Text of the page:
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10. Reconciling Legal Traditions: Sustainable Diversity in Law  

The legal traditions of the world contain large amounts of information relating to human conduct as well as a large amount of theory, or at least second-order information, about themselves and the relations which each of them have with other traditions. This chapter discusses the multiplicity of traditions, normativity in legal traditions, and sustaining diversity in law.

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6. An Islamic Legal Tradition: The Law of a Later Revelation  

This chapter examines the history of the Islamic legal tradition. The notion of written law was firmly implanted in the world by the time of Muhammad. However, written law had not entirely displaced chthonic law in Arabia, so the law to which many of the people of Muhammad had been loyal was a particular variant of that cosmos-loyal ethic that simply tells people of their way to live. Islamic law represents a highly developed and complex legal tradition. There is an ongoing necessity of justification of Muhammad's revelation as source of law, given the weight of social practice it must support.

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8. A Hindu Legal Tradition: The Law as King, but which Law?  

This chapter examines the history of the Hindu legal tradition. Vedic law lived in close association with many, particular chthonic traditions, never purporting to abrogate them, and the importance of local tradition is an ongoing theme in Hindu thought. People remained governed by their old law until such time as they came to see the new Vedic law more as their law than the old one. Neither law remained the same in this process, and people came to be identifiable as Hindu as they came to subscribe to modified Vedic law. If they did not, they remained a distinct community.

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9. A Confucian Legal Tradition: Make it New (with Marx?)  

This chapter examines the history of the Confucian legal tradition. The Confucian legal tradition is similar to that of the west (in its secularity) and to legal traditions which are religiously inspired (in its rejection in principle of formal structures and sanctions). However, it is precisely because of this combination that is also remains profoundly different from them. The Confucian legal tradition is law which is secular in origin, yet greatly limited, in its formal version, in its reach and effect.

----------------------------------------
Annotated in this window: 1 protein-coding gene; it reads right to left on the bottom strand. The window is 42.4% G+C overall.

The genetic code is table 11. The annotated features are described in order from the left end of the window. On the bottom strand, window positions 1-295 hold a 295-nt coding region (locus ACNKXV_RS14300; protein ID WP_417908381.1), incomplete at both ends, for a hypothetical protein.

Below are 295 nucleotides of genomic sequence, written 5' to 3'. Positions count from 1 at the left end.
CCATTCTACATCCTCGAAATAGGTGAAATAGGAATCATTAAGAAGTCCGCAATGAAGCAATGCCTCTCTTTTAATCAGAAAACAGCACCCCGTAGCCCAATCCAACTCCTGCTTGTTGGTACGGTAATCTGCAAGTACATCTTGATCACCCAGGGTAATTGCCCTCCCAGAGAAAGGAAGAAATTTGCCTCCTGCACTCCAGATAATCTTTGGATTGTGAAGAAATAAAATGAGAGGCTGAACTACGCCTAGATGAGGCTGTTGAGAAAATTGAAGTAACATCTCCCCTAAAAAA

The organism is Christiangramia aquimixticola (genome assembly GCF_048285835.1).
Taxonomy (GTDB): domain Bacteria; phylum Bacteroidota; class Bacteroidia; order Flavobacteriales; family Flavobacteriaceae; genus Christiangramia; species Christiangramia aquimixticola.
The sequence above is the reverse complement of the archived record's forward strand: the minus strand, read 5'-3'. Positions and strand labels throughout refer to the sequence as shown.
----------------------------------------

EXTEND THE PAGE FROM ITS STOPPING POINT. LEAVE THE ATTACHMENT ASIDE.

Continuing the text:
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3. A Chthonic Legal Tradition: to Recycle the World  

This chapter examines the history of the chthonic legal tradition. Chthonic law is inextricably interwoven with all the beliefs of chthonic and indigenous peoples and is inevitably, and profoundly, infused with all those other beliefs. Chthonic law cannot be understood without understanding other things. There is no separation of law and morals, no separation of law and anything else.

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4. A Talmudic Legal Tradition: The Perfect Author  

This chapter examines the history of the talmudic legal tradition. Talmudic law is rooted in the word of God as revealed to Moses, now found in the first five books of the Hebrew Bible (constituting the Pentateuch — Genesis, Exodus, Leviticus, Numbers, and Deuteronomy). These first five books of what the Christian world knows as the Old Testament constitute the Torah.

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5. A Civil Law Tradition: The Centrality of The Person  

This chapter examines the history of the civil law tradition. The role of civil law first expanded in Rome. From a time of very rigid and formalistic procedures in the early empire, with essentially only chthonic law to be applied, the civil law grew, both substantively and procedurally, until it became substantively adequate to deal with an entire range of societal problems. From the time of its rediscovery, Roman law continued to expand, from its established positions in universities and in central political authority.

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7. A Common Law Tradition: the Ethic of Adjudication  

This chapter examines the history of the common law tradition. The best explanation for the existence of a common law tradition is the historical accident, or chance, of the military conquest of England by the Normans. As a result of this historical accident, the first discernible state came into being in Europe, with defined boundaries and a central government.

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This book offers a major new means of conceptualizing law and legal relations across the world. National laws are placed in the broader context of major legal traditions, those of chthonic (or indigenous) law, talmudic law, civil law, Islamic law, common law, Hindu law, and Confucian law. Each tradition is examined in terms of its institutions and substantive law, its founding concepts and methods, its attitude towards the concept of change, and its teaching on relations with other traditions and peoples. Legal traditions are explained in terms of multivalent and non-conflictual forms of logic and thought.